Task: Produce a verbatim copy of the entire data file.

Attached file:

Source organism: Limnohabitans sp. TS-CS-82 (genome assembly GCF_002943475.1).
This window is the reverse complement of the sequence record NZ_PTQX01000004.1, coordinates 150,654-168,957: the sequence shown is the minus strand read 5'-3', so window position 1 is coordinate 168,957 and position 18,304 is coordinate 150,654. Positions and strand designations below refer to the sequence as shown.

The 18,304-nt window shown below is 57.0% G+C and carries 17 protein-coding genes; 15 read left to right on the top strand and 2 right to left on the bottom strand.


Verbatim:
Source organism: Limnohabitans sp. TS-CS-82 (genome assembly GCF_002943475.1).
This window is the reverse complement of the sequence record NZ_PTQX01000004.1, coordinates 150,654-168,957: the sequence shown is the minus strand read 5'-3', so window position 1 is coordinate 168,957 and position 18,304 is coordinate 150,654. Positions and strand designations below refer to the sequence as shown.

The 18,304-nt window shown below is 57.0% G+C and carries 17 protein-coding genes; 15 read left to right on the top strand and 2 right to left on the bottom strand.